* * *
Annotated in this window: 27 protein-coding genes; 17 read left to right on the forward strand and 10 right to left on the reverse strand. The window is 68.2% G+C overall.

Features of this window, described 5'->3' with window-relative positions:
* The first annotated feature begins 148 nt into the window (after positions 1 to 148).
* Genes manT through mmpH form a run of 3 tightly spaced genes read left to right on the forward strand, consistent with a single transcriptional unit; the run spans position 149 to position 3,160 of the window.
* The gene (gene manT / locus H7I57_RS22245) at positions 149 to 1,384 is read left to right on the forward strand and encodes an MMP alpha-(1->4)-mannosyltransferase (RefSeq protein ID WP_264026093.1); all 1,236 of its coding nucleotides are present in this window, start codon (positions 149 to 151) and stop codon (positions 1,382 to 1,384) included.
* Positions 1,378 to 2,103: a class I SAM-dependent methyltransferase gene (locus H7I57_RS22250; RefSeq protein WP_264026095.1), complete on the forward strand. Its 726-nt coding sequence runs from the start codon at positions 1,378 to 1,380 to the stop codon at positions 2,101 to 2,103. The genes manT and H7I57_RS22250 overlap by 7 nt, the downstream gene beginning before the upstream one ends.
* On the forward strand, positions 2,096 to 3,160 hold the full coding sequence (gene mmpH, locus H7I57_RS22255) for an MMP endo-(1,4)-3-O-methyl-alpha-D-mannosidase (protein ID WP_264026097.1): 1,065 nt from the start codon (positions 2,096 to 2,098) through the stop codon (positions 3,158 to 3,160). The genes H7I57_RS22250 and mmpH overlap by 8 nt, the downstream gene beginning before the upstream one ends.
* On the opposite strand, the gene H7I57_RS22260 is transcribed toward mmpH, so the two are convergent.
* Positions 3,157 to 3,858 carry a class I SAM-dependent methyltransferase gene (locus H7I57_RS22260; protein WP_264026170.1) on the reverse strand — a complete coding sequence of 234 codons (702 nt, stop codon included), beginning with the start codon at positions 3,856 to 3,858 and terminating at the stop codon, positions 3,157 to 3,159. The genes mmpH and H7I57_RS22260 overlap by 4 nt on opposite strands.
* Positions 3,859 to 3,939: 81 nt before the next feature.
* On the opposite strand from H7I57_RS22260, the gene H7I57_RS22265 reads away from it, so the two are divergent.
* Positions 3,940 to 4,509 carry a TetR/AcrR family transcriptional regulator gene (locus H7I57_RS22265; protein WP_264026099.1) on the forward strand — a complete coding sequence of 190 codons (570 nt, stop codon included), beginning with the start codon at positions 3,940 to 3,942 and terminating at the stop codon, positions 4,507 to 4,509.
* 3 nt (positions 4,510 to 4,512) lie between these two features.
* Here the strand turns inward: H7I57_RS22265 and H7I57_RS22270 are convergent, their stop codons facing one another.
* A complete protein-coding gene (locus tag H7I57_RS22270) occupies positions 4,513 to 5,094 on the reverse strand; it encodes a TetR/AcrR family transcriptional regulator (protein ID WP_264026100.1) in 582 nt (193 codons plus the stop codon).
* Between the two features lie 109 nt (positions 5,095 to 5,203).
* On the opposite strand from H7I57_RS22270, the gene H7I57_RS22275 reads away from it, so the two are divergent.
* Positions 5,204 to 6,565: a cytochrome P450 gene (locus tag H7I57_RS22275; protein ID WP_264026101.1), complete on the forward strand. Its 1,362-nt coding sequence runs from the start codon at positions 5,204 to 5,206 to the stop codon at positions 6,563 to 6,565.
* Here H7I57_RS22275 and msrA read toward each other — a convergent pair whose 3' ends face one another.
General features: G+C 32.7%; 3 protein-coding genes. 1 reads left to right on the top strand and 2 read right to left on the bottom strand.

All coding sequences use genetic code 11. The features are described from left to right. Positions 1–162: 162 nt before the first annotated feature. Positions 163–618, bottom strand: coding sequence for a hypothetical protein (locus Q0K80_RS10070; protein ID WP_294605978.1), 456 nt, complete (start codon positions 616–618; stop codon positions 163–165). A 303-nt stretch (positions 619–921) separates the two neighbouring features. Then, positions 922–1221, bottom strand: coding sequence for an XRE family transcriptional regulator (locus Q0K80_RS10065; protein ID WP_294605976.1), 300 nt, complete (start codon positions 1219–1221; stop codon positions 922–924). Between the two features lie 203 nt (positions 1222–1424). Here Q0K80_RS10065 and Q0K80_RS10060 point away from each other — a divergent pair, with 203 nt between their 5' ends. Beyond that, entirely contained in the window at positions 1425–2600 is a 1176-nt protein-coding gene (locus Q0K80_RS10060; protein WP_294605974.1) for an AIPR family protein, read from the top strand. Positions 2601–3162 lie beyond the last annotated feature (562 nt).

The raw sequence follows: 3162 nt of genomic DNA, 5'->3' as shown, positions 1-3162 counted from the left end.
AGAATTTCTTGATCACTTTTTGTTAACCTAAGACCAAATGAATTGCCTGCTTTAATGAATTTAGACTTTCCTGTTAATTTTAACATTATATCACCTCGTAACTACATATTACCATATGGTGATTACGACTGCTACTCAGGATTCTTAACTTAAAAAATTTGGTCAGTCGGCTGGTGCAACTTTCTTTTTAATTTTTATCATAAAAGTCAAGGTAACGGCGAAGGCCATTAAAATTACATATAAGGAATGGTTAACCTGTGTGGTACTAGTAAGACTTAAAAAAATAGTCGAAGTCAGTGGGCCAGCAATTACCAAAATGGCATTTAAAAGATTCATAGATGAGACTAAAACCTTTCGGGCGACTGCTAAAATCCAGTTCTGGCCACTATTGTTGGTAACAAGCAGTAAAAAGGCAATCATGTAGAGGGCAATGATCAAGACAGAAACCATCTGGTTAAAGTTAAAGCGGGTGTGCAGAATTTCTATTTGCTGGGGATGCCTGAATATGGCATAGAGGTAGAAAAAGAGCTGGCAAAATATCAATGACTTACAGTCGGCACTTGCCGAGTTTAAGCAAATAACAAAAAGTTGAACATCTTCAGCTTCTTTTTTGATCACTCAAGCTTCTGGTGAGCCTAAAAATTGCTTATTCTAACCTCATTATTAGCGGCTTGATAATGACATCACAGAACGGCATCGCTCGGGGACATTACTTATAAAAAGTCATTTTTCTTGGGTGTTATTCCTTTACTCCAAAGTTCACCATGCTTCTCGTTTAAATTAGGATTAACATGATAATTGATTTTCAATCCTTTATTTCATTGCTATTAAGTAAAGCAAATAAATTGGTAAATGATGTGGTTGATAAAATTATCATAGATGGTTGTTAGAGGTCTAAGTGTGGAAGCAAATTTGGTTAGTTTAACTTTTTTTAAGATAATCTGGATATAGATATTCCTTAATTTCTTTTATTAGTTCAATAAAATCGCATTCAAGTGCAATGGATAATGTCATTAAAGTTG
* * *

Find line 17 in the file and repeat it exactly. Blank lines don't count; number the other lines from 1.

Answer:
* On the opposite strand from H7I57_RS22270, the gene H7I57_RS22275 reads away from it, so the two are divergent.